How to carry water Selected poems of Lucille Clifton

Lucille Clifton, 1936-2010

Book - 2020

"A series of poems drawn from various collections published throughout the 40-year career of American poet Lucille Clifton"--

Saved in:

2nd Floor Show me where

1 / 1 copies available
Location Call Number   Status
2nd Floor 811.54/Clifton Checked In
Rochester, NY : BOA Editions, Ltd 2020.
Main Author
Lucille Clifton, 1936-2010 (author)
First edition
Item Description
Includes index.
Physical Description
xxii, 256 pages ; 24 cm
Contents unavailable.
Review by Publisher's Weekly Review

The life work of Clifton (1936--2010) forms an incandescent prayer for self-determination in this vital selected volume featuring 10 previously uncollected poems. Keenly edited and with a foreword by Girmay, the collection is a love letter to Black womanhood and motherhood, a historical record of violence and injustice against Black lives, and a reckoning with illness and abuse. Additionally, Girmay acknowledges a generation raised by "Ms. Lucille" and honors what Clifton saw as "a lineage of possibility." As always, Clifton guides the reader with her characteristic wit, repetition, and rage--"i am i am i am furious"--her unadorned lines and complex, shifting metaphors (which Girmay aptly describes as a "strange, triple-eyed imagery"). In these poems, versions of Clifton past and future, third and first-person, are on a quest toward understanding selfhood. "i am lucille," she writes, "which stands for light." That light refracts through the book as an insistence on survival, contemplation of the political, and delight in the ordinary. Clifton's poems are profound and powerful to behold. (Sept.)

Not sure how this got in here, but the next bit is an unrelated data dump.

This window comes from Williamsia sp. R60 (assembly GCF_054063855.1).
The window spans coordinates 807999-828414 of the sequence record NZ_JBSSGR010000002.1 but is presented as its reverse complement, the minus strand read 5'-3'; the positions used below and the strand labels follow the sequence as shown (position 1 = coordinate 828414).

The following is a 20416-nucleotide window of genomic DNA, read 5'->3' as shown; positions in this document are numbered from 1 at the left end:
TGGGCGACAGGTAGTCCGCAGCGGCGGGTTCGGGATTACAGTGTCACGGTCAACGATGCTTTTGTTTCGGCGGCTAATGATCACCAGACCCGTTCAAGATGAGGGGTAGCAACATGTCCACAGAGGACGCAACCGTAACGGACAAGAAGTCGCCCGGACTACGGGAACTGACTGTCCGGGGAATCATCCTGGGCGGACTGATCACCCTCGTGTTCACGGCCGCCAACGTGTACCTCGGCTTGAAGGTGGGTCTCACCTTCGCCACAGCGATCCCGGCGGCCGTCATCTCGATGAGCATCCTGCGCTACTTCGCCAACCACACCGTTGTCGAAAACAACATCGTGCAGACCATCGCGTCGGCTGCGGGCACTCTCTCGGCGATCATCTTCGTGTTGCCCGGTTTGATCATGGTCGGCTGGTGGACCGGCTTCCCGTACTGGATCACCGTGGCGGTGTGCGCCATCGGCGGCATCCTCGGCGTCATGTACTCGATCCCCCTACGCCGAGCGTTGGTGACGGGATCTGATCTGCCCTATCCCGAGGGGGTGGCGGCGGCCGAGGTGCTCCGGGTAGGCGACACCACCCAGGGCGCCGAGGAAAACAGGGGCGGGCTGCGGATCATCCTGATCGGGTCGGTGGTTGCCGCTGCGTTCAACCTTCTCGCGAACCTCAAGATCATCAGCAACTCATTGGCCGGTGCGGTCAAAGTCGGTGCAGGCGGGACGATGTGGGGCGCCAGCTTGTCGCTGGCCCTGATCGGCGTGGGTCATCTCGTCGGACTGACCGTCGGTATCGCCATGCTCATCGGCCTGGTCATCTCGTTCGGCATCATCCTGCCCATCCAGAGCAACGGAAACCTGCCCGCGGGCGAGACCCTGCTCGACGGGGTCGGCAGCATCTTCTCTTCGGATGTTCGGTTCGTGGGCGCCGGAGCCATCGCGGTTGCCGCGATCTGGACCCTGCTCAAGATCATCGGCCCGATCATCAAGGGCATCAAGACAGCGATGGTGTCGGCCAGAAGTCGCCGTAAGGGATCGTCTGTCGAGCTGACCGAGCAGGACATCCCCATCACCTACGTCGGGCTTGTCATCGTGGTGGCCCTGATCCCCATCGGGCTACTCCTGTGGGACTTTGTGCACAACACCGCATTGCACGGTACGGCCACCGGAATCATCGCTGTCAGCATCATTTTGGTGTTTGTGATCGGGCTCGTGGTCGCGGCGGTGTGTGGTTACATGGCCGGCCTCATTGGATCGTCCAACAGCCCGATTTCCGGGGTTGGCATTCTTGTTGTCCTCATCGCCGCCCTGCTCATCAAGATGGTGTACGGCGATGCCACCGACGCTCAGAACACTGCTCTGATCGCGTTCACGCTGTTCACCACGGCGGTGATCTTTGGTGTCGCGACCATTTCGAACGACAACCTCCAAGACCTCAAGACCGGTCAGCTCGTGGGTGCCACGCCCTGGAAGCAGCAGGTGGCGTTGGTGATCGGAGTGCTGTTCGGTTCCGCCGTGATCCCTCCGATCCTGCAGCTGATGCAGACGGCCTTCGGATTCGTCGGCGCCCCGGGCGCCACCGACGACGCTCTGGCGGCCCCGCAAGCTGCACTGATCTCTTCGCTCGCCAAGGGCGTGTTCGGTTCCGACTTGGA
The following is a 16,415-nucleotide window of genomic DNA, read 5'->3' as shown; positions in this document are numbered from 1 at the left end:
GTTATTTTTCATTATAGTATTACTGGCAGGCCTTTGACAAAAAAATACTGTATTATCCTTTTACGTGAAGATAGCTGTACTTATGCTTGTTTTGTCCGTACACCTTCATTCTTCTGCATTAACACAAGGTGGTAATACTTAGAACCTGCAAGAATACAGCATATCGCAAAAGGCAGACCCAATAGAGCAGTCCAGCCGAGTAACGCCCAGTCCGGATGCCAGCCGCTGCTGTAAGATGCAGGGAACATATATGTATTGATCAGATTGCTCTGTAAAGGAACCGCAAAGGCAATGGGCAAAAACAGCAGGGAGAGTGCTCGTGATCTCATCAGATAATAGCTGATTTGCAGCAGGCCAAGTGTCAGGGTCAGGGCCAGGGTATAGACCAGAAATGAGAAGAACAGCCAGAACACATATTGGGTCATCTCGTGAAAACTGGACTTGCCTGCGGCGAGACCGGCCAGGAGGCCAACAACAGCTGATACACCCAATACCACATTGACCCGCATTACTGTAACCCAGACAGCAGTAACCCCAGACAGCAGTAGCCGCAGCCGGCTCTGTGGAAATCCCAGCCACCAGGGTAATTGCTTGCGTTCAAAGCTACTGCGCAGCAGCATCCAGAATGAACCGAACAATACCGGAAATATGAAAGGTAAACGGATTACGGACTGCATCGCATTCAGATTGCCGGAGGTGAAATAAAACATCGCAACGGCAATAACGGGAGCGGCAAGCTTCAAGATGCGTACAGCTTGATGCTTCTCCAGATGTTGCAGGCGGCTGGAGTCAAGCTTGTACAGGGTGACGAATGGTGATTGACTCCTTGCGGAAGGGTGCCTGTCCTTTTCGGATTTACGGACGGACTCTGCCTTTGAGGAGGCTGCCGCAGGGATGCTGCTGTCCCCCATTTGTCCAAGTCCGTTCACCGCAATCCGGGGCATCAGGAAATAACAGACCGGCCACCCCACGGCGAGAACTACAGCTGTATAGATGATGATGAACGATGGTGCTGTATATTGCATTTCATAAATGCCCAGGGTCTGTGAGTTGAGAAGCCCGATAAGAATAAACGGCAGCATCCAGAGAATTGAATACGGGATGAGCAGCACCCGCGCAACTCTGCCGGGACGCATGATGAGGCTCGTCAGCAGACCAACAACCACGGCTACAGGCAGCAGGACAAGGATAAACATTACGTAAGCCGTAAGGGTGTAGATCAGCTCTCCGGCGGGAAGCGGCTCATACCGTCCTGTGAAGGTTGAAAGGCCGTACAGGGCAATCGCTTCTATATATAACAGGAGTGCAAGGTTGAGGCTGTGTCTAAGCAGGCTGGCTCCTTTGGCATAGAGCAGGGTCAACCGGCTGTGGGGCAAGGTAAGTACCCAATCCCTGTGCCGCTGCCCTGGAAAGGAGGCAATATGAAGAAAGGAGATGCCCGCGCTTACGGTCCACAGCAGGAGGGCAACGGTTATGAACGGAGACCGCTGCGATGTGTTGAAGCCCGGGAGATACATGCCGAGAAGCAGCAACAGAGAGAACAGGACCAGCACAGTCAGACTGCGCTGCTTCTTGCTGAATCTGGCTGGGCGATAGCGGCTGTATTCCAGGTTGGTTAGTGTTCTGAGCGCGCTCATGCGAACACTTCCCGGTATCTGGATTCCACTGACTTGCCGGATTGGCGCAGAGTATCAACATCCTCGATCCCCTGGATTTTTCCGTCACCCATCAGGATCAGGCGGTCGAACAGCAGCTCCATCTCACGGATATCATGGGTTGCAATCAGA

(c) Copyright PWxyz, LLC. All rights reserved

water sign woman the woman who feels everything sits in her new house waiting for someone to come who knows how to carry water without spilling, who knows why the desert is sprinkled with salt, why tomorrow is such a long and ominous word. they say to the feel things woman that little she dreams is possible, that there is only so much joy to go around, only so much water. there are no questions for this, no arguments. she has to forget to remember the edge of the sea, they say, to forget how to swim to the edge, she has to forget how to feel. the woman who feels everything sits in her new house retaining the secret the desert knew when it walked up from the ocean, the desert, so beautiful in her eyes; water will come again if you can wait for it. she feels what the desert feels. she waits. Excerpted from How to Carry Water: Selected Poems of Lucille Clifton by Lucille Clifton All rights reserved by the original copyright owners. Excerpts are provided for display purposes only and may not be reproduced, reprinted or distributed without the written permission of the publisher.